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From: TSS (wt-d6-140.wt.net)
Subject: State health officials are probing the deaths of four Ulster County residents who died in recent months of a rare brain disease CJD
Date: October 13, 2004 at 9:53 am PST

-------- Original Message --------
Subject: State health officials are probing the deaths of four Ulster County residents who died in recent months of a rare brain disease CJD
Date: Wed, 13 Oct 2004 11:48:44 -0500
From: "Terry S. Singeltary Sr."
Reply-To: Bovine Spongiform Encephalopathy
To: BSE-L@UNI-KARLSRUHE.DE


##################### Bovine Spongiform Encephalopathy #####################

Rare Brain-Disease Deaths In Kingston Area Investigated

POSTED: 12:00 pm EDT October 13, 2004
UPDATED: 12:05 pm EDT October 13, 2004

KINGSTON, N.Y. -- State health officials are probing the deaths of four
Ulster County residents who died in recent months of a rare brain
disease. "It's a bit of a puzzle and we are trying to solve it now,"
state Department of Health spokesman William Van Slyke told the Daily
Freeman of Kingston. "But at this point, we don't see anything which
would cause a threat to public health." The four Kingston-area residents
had been diagnosed with Creutzfeldt-Jakob disease, an invariably fatal
neurodegenerative condition characterized by rapidly progressive dementia.

The Centers for Disease Control said CJD, which is caused by abnormal
proteins that infect and destroy brain tissue, occurs annually in one
per every 1 million people. "This is a very unusual disease, and a very
unusual cluster," said Dr. Joel Mandelbaum, who treated three of the
Ulster County cases. Variants of CJD may be genetic or acquired through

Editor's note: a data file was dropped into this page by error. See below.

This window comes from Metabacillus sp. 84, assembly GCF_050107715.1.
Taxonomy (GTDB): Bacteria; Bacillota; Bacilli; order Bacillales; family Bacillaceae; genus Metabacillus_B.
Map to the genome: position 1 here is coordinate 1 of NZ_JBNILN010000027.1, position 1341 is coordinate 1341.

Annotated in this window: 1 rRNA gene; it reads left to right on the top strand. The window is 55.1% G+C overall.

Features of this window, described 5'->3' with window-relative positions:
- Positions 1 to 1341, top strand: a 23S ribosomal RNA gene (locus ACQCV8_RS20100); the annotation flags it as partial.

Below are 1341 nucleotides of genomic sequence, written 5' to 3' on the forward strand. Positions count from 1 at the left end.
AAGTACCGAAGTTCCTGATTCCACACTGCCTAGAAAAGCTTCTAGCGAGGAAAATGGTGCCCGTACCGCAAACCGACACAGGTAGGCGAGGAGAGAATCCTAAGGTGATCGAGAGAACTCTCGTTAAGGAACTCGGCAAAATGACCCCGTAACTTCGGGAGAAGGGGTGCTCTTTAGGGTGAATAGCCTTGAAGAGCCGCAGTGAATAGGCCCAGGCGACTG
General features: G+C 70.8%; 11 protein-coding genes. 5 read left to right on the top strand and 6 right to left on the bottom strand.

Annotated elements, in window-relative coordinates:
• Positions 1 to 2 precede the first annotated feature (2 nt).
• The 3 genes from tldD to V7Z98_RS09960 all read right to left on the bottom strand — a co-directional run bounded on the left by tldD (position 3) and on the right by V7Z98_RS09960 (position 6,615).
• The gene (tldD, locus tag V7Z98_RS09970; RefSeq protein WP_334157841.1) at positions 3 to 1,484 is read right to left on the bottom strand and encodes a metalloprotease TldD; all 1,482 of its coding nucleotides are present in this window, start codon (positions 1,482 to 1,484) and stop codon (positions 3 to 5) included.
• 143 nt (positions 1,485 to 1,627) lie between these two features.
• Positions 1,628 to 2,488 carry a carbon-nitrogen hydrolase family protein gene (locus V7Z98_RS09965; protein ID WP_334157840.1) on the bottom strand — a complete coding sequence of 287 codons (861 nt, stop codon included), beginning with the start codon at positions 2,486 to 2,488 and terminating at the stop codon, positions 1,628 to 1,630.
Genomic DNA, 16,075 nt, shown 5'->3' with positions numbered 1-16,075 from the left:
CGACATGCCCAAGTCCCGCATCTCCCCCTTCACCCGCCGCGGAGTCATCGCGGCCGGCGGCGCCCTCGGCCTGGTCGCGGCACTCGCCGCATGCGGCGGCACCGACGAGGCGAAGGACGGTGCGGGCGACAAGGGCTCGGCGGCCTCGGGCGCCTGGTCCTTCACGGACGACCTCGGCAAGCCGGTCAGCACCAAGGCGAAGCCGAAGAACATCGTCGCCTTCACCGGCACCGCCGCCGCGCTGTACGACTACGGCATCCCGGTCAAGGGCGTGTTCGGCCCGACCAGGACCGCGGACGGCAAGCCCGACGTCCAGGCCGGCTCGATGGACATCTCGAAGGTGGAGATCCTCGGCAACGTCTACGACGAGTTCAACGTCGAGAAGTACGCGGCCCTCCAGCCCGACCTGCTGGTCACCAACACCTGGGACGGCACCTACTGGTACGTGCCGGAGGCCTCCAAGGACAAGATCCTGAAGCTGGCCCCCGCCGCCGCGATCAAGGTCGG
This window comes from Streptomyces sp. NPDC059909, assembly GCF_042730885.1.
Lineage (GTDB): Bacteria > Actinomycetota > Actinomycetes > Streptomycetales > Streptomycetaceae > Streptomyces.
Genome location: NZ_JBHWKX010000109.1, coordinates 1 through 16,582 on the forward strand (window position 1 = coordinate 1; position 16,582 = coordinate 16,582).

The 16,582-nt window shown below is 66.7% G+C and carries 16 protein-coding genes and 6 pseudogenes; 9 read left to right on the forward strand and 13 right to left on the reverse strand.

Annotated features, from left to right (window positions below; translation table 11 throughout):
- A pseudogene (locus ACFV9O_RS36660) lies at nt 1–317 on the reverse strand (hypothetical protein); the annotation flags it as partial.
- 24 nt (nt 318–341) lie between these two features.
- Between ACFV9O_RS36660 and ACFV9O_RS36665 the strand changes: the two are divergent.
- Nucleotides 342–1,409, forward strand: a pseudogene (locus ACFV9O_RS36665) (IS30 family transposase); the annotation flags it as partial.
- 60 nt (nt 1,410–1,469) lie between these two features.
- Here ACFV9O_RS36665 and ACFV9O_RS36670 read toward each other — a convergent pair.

tissue implants, contact with contaminated surgical instruments or the
administration of hormones contracted from contaminated human organs.
The most rare but well-known form of CJD is Mad Cow Disease, which is
contracted by eating the infected brain or spinal tissue of cattle. None
of the Ulster County cases have been identified as Mad Cow, and family
members of two of the local CJD victims told the newspaper their
relatives had never traveled to places where Mad Cow outbreaks occurred.
Dr. Marc Tack, a Kingston-based infectious disease specialist, said he
saw no evidence of a common cause for the local cases. Tack added that
considering the disease's incubation period, it was unlikely that
victims infected by a common source would die at such close intervals.

© 2004 by The Associated Press
. All rights reserved.
This material may not be published, broadcast, rewritten or redistributed.

http://www.wnbc.com/health/3805924/detail.html

State investigates rare brain-disease deaths in Ulster County

Newsday, NY - 34 minutes ago
... The most rare but well-known form of CJD is Mad Cow Disease, which
is contracted by eating the infected brain or spinal tissue of cattle.
...TSS
http://www.newsday.com/news/local/wire/ny-bc-ny--braindisease-prob1013oct13,0,878646.story?coll=ny-ap-regional-wire

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